Value-based health care: private equity investors

by Ropes & Gray LLP
Deborah Gersh, Ropes & Gray health care partner, discusses considerations for private equity companies investing in the value-based health care space.


Private equity companies typically look at an investment horizon of about five to seven years, meaning that a private equity company will invest in a target company and look to liquidate its owning’s or have a liquidity event in five to seven years – that is a very different structure than a long-term look at a company. See more +

Deborah Gersh, Ropes & Gray health care partner, discusses considerations for private equity companies investing in the value-based health care space.


Private equity companies typically look at an investment horizon of about five to seven years, meaning that a private equity company will invest in a target company and look to liquidate its owning’s or have a liquidity event in five to seven years – that is a very different structure than a long-term look at a company. So there are two things I think we need to look at – one is the infrastructure with value-based health care, meaning that you don’t necessarily get paid for performance, but you get paid for the quality of the service you provide and to reduce cost. But in order to do that, you also have to have the right infrastructure, which requires investing in a new way in a company, which isn’t always evident. From an infrastructure standpoint, it’s important to look at what you have and what you may need in the era of value-based health care because data is going to be critically important. If you want to see how you are doing, you want to collect that data and be able to use it – in order to aggregate and use that data, you need folks who can assist in doing that. In a provider-oriented business, let’s just pick physical therapy, you certainly want to make sure that the folks understand the business and the clinical pathways. So what I mean by that is providers may have a certain way of treating someone – we would want to collect data to make sure that the way that they’re treating them makes sense, that in fact what they think is successful, is actually successful. So in investing in that infrastructure and insuring that you have that appropriate data is really essential.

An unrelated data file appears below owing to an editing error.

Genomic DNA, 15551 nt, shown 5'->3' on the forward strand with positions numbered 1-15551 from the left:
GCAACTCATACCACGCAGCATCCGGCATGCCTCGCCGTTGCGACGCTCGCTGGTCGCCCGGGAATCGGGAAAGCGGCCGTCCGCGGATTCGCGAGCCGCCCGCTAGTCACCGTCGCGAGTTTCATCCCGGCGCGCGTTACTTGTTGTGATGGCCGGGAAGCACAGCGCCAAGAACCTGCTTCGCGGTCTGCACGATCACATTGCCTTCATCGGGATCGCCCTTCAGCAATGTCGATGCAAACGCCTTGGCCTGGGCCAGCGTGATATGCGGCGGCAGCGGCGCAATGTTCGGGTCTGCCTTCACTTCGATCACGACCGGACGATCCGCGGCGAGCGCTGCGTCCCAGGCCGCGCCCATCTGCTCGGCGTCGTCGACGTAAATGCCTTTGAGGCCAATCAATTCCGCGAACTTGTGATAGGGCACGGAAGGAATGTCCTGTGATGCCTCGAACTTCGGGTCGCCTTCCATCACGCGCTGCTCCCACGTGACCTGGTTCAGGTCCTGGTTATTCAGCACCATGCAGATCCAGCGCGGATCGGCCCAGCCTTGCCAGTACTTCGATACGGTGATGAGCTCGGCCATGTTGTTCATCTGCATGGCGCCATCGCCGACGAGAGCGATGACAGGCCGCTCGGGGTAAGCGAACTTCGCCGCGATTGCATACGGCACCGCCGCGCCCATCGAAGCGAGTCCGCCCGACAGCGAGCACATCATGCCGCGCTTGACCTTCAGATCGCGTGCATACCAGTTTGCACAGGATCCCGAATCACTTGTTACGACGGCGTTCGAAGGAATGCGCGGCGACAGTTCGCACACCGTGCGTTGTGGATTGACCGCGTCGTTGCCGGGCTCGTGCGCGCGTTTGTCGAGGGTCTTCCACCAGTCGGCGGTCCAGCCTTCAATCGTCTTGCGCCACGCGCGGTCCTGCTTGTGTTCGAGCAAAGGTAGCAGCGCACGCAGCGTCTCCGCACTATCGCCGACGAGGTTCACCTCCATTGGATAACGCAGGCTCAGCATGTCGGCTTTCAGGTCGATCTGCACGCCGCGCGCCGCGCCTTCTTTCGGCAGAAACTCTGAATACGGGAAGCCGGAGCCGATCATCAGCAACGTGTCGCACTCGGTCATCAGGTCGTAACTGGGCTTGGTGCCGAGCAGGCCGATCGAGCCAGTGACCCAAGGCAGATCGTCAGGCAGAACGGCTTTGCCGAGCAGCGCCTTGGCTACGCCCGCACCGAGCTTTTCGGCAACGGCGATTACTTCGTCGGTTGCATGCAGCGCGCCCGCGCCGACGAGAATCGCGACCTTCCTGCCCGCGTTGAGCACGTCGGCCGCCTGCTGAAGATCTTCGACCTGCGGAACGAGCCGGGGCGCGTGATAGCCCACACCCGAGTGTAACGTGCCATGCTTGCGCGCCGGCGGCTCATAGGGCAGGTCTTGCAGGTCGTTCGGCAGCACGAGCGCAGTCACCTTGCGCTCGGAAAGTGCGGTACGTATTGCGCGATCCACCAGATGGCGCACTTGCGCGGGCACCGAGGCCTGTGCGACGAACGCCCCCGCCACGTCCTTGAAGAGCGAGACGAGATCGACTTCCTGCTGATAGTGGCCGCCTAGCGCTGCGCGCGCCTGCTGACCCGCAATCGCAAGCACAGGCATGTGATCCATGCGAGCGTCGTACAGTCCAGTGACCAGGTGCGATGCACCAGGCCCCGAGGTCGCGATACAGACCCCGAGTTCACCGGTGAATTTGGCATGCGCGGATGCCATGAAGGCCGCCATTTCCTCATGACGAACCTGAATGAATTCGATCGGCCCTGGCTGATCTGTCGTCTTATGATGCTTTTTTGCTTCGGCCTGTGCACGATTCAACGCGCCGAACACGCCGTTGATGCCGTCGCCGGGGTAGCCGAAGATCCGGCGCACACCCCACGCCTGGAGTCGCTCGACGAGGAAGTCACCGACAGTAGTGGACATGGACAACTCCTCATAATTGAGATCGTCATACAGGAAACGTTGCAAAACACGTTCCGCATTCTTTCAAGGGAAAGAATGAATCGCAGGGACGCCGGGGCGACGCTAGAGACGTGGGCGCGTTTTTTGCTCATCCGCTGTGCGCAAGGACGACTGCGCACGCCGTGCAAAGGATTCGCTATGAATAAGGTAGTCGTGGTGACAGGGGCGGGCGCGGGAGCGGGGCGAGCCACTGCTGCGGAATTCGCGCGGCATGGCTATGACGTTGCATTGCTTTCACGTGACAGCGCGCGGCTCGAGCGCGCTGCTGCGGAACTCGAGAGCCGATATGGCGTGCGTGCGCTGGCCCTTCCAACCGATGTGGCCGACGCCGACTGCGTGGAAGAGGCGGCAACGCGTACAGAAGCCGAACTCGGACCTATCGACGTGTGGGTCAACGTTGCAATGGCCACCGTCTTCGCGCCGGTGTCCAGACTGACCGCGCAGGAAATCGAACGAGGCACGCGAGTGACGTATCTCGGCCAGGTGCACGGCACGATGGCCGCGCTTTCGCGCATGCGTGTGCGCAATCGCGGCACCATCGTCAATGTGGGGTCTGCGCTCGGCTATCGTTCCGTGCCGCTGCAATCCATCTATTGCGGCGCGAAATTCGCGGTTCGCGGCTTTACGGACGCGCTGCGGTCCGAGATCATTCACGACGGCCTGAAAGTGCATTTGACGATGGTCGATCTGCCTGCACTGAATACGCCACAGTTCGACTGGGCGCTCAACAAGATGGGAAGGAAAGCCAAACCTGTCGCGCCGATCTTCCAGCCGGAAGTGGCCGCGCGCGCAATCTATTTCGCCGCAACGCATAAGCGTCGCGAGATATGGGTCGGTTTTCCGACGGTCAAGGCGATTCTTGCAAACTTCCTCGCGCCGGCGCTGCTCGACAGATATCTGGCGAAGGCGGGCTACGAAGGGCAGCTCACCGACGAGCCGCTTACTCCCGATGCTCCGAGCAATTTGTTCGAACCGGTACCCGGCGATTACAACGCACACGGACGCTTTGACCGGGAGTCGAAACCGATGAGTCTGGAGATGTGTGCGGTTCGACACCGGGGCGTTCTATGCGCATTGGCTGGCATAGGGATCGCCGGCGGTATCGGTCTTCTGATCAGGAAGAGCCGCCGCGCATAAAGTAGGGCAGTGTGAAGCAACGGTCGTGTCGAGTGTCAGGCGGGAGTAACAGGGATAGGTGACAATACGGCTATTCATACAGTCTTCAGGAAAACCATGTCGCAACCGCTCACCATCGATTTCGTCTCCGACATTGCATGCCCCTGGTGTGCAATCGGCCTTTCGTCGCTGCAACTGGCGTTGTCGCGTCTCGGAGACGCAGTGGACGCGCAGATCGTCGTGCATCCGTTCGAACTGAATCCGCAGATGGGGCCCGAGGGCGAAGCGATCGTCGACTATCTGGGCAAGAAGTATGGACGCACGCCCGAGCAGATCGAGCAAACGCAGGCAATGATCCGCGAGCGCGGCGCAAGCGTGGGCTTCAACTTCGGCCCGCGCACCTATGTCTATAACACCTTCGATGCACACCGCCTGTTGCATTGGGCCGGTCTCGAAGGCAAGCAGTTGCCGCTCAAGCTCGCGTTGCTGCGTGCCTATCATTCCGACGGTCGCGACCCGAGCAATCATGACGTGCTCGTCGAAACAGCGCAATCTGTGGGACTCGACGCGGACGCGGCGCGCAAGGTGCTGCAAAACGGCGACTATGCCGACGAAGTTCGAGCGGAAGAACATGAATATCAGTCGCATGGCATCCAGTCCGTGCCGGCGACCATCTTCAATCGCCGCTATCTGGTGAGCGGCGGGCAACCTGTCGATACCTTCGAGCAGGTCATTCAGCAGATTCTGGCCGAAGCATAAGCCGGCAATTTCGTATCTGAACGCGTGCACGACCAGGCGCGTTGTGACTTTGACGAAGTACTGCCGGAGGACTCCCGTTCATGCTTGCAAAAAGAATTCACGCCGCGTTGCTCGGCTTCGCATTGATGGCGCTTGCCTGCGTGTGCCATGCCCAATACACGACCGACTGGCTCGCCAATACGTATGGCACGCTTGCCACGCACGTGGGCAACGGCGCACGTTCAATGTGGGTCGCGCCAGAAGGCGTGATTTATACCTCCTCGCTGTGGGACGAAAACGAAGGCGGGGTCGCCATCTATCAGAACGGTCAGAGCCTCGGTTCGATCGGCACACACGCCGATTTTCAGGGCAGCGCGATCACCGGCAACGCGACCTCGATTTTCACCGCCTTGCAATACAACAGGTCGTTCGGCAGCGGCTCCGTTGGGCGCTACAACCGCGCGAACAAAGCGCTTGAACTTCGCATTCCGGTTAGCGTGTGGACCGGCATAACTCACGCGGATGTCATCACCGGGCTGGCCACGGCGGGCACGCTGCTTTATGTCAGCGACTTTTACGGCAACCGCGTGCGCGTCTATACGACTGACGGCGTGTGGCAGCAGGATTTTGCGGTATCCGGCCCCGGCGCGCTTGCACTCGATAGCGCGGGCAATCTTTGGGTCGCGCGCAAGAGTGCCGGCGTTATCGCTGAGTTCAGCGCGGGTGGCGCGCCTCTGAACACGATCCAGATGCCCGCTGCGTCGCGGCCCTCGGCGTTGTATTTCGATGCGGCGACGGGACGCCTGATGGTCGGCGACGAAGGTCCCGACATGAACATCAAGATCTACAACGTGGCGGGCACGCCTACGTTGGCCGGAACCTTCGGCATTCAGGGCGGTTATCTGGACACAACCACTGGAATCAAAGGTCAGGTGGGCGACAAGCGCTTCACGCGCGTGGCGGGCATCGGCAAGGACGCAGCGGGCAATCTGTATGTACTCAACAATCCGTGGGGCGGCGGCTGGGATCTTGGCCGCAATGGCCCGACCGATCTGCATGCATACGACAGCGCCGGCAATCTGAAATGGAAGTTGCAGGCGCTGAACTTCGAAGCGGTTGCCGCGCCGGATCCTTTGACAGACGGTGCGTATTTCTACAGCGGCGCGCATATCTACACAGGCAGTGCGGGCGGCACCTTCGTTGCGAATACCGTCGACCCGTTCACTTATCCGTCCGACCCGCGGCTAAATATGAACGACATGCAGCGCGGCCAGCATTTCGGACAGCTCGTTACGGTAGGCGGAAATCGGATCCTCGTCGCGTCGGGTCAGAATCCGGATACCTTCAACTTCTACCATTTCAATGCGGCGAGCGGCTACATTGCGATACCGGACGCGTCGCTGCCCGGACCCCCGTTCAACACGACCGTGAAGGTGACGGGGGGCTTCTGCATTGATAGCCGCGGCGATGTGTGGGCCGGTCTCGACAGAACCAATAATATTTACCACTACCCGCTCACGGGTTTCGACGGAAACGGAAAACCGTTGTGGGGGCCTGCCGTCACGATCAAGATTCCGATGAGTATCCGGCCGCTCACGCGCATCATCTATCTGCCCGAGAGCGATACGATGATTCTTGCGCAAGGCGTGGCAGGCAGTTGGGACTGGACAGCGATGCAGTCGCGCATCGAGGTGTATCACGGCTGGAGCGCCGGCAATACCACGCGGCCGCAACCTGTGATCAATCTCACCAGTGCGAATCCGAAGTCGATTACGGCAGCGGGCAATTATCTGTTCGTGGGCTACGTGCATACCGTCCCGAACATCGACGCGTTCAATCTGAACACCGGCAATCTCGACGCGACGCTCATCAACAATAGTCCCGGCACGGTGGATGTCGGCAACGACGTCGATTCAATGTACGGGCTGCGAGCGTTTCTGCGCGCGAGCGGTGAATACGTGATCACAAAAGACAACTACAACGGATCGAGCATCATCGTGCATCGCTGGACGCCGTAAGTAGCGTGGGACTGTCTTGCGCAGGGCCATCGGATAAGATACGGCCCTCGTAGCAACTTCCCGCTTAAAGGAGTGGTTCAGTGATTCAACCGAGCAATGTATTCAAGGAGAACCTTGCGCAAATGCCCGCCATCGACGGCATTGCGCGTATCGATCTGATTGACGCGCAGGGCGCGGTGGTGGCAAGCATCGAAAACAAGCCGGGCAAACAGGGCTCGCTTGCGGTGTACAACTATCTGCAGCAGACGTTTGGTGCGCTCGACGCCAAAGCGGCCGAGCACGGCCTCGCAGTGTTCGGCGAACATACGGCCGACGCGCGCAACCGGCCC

When we talk about operational readiness – is how is the company positioned to be able to accept risk and payment, understand and control costs, and improve the overall experience of patients – and in doing that we have to look at a number of different factors. One is, do you have the right people in place? But also, when we look at the metrics that you’re considering, you want to make sure you can operationalize those metrics. So for example, if you enter into an arrangement or agreement and you will be rewarded, again taking the physical therapy example, you will be rewarded if folks progress much more quickly than normal. Let’s say it usually takes ten days to do something, but you can do it in five – you will then be able to be paid for that. Well, how do you make sure you’re operationally ready? It’s looking at the data, understanding what has worked in the past, and also being able to ensure that you understand what works. What a lot of folks are now doing in physical theory, because they understand that they’re rewarded for improving peoples quality, reducing their length of stay, making sure they don’t have to go back to the hospital, making sure they can go home more quickly – all of those are cost saving measures, but they also make the patient feel better, the patient rehabs earlier, and is happy as a result. So we want to make sure that that ability to operationalize what you’re thinking, to transfer the knowledge into thought, and to buy into that program is important – again not just by you, but by the providers and the clinicians as well.

I think key in any investment strategy for private equity folks looking to get into health care is to look at the company from slightly different perspectives, from investment in infrastructure – which will likely need to be more immediate because of the investment horizon, to operationally – does this company embrace or does it have the ability to embrace value-based health care? Is it a company that can withstand a paradigm shift in the way it’s reimbursed, and then how do you prepare that company for those changes and how do you consider what those changes mean for the bottom line – how to manage cash and how to understand the risks and rewards attendant to a value-based health care system. And most importantly in diligence, to really understand the relationship with the payers, meaning the people who are paying you, and what risks you may have in respect to that payment model, and also the nature of the risk you choose to take. If you’re with a company that is going to find it fairly difficult to embrace this new model, it may be something to consider whether this is the right investment for you within your time horizon. See less -


DISCLAIMER: Because of the generality of this update, the information provided herein may not be applicable in all situations and should not be acted upon without specific legal advice based on particular situations.

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